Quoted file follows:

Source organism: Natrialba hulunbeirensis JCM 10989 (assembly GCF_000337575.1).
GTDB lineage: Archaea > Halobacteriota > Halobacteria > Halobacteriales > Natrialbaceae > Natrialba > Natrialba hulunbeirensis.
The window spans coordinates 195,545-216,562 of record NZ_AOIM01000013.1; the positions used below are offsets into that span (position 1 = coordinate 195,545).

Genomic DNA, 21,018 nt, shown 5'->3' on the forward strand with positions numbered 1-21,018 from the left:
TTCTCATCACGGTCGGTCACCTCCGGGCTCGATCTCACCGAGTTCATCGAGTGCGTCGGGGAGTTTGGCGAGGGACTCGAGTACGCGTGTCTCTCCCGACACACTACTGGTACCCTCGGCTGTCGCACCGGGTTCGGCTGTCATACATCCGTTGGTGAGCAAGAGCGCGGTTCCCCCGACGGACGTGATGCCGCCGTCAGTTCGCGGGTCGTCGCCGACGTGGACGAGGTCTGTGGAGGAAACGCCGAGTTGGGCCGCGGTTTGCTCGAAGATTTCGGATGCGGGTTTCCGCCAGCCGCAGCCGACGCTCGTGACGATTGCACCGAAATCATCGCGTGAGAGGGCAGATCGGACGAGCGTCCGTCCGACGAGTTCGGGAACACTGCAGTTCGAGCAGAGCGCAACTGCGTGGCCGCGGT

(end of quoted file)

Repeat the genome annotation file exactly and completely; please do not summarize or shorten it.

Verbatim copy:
Source organism: Natrialba hulunbeirensis JCM 10989 (assembly GCF_000337575.1).
GTDB lineage: Archaea > Halobacteriota > Halobacteria > Halobacteriales > Natrialbaceae > Natrialba > Natrialba hulunbeirensis.
The window spans coordinates 195,545-216,562 of record NZ_AOIM01000013.1; the positions used below are offsets into that span (position 1 = coordinate 195,545).

Genomic DNA, 21,018 nt, shown 5'->3' on the forward strand with positions numbered 1-21,018 from the left:
TTCTCATCACGGTCGGTCACCTCCGGGCTCGATCTCACCGAGTTCATCGAGTGCGTCGGGGAGTTTGGCGAGGGACTCGAGTACGCGTGTCTCTCCCGACACACTACTGGTACCCTCGGCTGTCGCACCGGGTTCGGCTGTCATACATCCGTTGGTGAGCAAGAGCGCGGTTCCCCCGACGGACGTGATGCCGCCGTCAGTTCGCGGGTCGTCGCCGACGTGGACGAGGTCTGTGGAGGAAACGCCGAGTTGGGCCGCGGTTTGCTCGAAGATTTCGGATGCGGGTTTCCGCCAGCCGCAGCCGACGCTCGTGACGATTGCACCGAAATCATCGCGTGAGAGGGCAGATCGGACGAGCGTCCGTCCGACGAGTTCGGGAACACTGCAGTTCGAGCAGAGCGCAACTGCGTGGCCGCGGT